Afghan Star (2008)

Democracy has never sounded so good…

For most Westerners, the collective image of the Middle East, fuelled by decades of news broadcasts and front-page headlines, is a war-torn land of dusty ruins. But, for the ordinary people who live in the region, their lives are full of colour and passion despite the troubles that surround them. Film-maker Havana Marking’s enthralling documentary not only highlights Middle Eastern culture, but also those people who are determined to live life to the full despite the difficulties they face on a daily basis.

Having suffered for three decades under Taliban rule, Afghanistan is a country revelling in relative independence. Television was banned for five years and so the medium is once again in its infancy, and forward thinking production companies like Tolo are embracing the opportunity to use it for change. They have created Afghan Star, a Pop Idol-style talent show in which Afghans compete to win the top prize of $5,000 – three times the average annual wage. Viewers vote for their favourites by mobile phone, and the fact that this is many Afghans’ first experience of democracy underscores its genuine importance. As the doc follows the last five contestants – including two women – on their journey to the final, tensions between traditional morality and modern pop culture begin to mount.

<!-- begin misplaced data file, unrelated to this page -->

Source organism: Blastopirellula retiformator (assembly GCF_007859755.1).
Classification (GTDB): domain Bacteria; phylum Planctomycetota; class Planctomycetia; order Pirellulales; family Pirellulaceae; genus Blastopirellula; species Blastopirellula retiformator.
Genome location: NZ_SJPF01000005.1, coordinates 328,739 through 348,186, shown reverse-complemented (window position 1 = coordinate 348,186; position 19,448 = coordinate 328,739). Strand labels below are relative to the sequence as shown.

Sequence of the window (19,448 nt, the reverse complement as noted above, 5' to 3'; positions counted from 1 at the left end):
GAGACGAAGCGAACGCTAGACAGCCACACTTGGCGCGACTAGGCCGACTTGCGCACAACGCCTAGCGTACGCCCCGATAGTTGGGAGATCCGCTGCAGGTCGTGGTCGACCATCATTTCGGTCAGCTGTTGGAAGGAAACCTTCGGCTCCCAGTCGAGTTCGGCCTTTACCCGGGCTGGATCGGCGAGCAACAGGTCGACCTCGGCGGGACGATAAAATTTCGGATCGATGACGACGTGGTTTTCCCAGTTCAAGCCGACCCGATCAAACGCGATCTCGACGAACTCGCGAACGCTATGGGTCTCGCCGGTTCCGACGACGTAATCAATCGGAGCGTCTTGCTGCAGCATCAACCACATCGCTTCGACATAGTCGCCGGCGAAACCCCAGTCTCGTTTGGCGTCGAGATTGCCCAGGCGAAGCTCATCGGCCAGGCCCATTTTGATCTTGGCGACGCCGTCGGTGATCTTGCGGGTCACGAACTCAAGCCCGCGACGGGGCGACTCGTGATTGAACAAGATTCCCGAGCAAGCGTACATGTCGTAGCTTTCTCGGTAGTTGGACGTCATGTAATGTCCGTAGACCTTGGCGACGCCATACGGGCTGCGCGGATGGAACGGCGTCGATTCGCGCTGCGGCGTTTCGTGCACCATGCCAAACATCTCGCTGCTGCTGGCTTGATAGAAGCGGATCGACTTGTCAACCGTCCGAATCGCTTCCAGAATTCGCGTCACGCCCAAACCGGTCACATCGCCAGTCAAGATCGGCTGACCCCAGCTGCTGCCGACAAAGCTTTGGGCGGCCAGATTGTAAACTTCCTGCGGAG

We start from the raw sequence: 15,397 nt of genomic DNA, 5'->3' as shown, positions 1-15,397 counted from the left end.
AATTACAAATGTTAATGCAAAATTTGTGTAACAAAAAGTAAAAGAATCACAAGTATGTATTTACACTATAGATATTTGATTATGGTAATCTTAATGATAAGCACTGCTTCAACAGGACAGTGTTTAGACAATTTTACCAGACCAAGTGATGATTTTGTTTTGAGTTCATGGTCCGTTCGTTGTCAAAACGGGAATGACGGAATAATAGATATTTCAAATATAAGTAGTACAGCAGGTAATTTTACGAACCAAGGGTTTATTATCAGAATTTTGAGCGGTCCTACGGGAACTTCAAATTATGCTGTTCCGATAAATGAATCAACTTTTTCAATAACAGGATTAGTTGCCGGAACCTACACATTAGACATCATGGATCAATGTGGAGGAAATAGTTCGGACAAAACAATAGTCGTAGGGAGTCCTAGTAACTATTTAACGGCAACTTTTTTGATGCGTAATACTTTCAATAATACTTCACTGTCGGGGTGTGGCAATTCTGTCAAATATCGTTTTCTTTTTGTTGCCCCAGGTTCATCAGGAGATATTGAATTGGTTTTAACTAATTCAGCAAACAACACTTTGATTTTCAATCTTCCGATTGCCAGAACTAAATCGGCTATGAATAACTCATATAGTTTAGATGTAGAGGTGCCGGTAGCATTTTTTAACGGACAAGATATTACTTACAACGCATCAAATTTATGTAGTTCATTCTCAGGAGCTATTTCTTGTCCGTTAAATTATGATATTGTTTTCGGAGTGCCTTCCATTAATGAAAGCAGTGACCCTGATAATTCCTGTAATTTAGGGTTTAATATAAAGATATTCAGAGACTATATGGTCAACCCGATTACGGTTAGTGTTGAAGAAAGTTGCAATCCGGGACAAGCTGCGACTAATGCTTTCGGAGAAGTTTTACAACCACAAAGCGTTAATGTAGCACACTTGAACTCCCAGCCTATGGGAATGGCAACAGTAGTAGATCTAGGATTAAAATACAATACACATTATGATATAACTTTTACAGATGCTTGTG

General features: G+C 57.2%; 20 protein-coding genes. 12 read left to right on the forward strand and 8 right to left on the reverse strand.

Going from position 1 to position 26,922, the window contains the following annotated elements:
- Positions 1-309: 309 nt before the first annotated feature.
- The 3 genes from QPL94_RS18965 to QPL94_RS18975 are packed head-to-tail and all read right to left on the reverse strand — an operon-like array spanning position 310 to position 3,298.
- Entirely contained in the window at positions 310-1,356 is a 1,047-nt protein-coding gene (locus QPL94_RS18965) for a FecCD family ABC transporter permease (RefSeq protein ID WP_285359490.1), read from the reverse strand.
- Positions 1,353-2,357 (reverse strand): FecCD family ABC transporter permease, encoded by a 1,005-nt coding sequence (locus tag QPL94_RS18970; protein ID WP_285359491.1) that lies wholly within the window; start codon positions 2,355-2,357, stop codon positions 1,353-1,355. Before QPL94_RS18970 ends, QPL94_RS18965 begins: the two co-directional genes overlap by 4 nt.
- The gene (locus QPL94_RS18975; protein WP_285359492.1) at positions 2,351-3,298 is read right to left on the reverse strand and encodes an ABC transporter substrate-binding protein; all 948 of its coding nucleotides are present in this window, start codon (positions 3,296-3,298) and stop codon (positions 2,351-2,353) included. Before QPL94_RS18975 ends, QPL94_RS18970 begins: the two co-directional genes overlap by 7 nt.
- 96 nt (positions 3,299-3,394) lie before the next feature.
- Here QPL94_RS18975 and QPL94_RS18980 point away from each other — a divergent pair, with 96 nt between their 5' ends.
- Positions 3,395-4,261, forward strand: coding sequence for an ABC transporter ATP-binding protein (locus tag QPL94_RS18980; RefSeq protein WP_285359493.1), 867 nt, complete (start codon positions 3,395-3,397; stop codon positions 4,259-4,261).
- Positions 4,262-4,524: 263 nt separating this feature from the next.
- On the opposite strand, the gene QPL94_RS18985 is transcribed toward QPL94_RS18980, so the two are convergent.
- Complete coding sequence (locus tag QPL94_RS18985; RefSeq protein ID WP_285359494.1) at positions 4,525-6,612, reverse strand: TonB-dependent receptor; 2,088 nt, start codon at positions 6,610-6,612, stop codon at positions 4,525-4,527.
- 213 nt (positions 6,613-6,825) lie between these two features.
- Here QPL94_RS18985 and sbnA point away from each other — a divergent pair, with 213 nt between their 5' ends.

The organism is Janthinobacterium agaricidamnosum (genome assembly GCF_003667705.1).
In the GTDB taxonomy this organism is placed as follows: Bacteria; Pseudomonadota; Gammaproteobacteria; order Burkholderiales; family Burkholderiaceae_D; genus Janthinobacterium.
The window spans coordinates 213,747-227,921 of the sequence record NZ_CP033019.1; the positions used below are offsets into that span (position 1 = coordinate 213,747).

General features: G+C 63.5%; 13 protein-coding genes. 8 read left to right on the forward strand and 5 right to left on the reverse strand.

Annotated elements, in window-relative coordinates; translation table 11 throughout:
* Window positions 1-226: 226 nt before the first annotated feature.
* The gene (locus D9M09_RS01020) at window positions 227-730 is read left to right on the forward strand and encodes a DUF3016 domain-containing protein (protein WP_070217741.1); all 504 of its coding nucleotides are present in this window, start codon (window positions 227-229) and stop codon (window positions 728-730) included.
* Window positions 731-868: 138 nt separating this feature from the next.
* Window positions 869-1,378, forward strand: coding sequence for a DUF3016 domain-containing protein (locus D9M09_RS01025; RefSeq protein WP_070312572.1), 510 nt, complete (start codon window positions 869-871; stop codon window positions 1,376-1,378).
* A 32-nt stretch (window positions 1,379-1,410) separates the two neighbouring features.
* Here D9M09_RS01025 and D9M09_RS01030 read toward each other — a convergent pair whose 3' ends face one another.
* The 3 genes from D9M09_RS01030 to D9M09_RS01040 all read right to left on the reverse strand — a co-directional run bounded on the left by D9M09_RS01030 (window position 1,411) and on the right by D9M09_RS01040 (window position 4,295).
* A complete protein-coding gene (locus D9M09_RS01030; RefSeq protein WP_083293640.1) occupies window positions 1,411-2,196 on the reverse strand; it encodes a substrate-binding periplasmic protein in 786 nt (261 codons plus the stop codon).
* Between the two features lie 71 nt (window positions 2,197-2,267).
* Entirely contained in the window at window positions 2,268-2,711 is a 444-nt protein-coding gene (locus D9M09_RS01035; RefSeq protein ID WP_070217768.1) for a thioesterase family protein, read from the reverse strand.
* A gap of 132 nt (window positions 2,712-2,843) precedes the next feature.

It’s absolutely fascinating to see such a familiar talent show format – complete with sharp-tongued judges and starry-eyed wannabees – in such a vastly different setting. This is a country where women still wear Burqas, where the threat of violence hangs in the air and the Taliban still casts a shadow of everyday life. But Marking’s film looks forward rather than back, focusing on those who are trying to change their country for the better. ‘We want to move people from the gun to the music’ says one of Afghan Star’s producers, summing up the far-reaching ambitions behind the programmes. In the West, these talent shows are a vehicle for fame and fortune, whereas in Afghanistan they represent a new democracy and freedom for all.

But these new ideas don’t always come easily. When one of the female contestants dares to dance and uncover her hair on stage, there is absolute uproar and death threats are issued against her and her family. Indeed, by the end of the film we are told that the religious Ullema Council has persuaded the government to ban dancing on television, and they are not the only group who believe Western morals will do more damage than even the Taliban. So, it seems, that change will not come easily in Afghanistan but that certainly won’t stop a new generation from trying to move the country in a different direction. Afghan Star is a timely, upbeat celebration of their efforts.

4 stars

Havana Marking
Roast Beef Productions
Running Time
1hr 27
Opening Date
March 27
th, at London’s ICA (